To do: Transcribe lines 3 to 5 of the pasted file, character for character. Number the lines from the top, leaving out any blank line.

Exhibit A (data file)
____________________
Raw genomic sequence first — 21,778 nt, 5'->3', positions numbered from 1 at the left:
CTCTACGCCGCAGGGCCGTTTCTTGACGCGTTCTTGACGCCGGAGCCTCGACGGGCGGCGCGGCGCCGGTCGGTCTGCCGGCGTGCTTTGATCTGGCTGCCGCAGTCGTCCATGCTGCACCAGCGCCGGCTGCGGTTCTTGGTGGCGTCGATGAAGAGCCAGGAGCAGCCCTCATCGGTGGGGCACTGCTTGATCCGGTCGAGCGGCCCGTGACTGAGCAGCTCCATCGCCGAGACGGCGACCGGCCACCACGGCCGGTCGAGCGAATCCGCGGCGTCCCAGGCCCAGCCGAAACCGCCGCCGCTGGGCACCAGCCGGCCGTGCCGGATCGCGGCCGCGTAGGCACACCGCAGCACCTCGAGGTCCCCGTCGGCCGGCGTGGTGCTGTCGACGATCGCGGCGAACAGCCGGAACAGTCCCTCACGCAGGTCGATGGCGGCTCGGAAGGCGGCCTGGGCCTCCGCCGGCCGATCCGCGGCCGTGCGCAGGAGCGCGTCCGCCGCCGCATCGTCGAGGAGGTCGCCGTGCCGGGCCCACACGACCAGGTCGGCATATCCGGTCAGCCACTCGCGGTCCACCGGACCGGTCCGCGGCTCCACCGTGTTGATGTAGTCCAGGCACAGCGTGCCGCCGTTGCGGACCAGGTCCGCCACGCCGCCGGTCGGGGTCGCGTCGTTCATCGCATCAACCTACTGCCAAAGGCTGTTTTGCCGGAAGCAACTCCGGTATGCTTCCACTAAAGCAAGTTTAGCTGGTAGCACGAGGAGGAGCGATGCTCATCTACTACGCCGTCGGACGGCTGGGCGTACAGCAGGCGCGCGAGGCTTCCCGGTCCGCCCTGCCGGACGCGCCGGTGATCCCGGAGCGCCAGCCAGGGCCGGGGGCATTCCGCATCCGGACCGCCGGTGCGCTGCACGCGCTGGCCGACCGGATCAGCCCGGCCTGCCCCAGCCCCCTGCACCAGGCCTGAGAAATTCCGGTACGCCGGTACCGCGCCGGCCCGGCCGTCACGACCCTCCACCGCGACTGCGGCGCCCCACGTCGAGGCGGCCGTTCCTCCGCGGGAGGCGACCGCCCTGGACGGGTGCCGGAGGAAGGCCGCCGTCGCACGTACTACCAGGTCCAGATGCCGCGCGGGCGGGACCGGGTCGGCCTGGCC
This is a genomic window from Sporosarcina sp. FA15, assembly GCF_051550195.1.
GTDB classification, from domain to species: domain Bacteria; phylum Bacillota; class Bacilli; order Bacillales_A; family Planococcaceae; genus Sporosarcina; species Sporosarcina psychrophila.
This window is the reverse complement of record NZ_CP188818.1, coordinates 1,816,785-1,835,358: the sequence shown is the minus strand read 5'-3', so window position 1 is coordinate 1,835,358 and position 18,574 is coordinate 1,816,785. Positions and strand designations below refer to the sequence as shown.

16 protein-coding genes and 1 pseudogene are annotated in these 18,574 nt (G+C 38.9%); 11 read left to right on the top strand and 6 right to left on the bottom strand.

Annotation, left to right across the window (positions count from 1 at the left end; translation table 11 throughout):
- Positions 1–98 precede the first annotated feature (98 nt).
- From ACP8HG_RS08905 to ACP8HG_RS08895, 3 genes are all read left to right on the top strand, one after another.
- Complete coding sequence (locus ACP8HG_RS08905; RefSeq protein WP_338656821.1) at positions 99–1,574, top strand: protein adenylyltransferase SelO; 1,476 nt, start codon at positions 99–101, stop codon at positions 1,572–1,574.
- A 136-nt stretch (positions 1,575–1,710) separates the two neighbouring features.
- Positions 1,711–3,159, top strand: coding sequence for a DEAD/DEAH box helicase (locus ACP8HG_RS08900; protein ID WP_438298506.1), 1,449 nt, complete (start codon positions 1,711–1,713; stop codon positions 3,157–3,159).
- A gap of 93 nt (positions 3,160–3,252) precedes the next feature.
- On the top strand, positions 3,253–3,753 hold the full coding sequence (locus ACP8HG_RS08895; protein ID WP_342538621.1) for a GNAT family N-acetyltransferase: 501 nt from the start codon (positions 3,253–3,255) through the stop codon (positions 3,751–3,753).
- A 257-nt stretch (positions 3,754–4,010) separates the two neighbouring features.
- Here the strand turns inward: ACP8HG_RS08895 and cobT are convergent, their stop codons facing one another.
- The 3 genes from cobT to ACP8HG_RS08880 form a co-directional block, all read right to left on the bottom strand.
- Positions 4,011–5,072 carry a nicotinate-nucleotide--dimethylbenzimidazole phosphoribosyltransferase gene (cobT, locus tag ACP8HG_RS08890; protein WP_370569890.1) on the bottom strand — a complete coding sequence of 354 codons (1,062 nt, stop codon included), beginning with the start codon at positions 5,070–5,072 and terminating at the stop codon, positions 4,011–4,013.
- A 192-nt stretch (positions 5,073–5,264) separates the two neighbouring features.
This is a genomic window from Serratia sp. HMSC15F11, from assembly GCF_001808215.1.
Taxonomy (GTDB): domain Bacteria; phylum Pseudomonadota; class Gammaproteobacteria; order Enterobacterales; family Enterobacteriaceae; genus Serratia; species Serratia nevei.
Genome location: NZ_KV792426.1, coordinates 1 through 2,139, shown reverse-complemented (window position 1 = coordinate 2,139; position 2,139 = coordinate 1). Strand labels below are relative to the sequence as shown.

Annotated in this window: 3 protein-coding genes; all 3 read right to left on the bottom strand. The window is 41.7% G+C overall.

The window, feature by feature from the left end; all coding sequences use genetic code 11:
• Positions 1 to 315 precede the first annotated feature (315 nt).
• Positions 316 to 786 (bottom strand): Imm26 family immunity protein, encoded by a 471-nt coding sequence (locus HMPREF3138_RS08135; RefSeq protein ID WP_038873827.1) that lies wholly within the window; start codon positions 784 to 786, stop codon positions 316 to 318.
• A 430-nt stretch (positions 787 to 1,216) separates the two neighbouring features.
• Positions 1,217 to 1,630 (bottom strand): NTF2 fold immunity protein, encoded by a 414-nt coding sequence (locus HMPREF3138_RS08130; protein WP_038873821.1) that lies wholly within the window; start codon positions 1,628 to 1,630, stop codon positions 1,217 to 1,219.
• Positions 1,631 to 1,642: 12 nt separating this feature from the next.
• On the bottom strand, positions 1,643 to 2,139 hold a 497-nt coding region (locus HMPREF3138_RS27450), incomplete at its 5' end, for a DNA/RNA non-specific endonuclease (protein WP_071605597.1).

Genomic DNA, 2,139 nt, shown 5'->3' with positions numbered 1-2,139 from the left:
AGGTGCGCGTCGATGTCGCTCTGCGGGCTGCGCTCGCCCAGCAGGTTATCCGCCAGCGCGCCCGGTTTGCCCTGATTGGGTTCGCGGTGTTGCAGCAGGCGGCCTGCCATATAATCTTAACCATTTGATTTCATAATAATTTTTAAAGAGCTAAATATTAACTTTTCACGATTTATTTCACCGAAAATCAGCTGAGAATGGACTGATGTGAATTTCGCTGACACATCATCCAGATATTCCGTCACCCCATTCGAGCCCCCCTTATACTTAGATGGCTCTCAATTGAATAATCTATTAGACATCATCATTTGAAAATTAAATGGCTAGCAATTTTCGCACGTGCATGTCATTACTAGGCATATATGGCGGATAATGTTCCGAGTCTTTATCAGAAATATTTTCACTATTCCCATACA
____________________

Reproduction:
This is a genomic window from Sporosarcina sp. FA15, assembly GCF_051550195.1.
GTDB classification, from domain to species: domain Bacteria; phylum Bacillota; class Bacilli; order Bacillales_A; family Planococcaceae; genus Sporosarcina; species Sporosarcina psychrophila.
This window is the reverse complement of record NZ_CP188818.1, coordinates 1,816,785-1,835,358: the sequence shown is the minus strand read 5'-3', so window position 1 is coordinate 1,835,358 and position 18,574 is coordinate 1,816,785. Positions and strand designations below refer to the sequence as shown.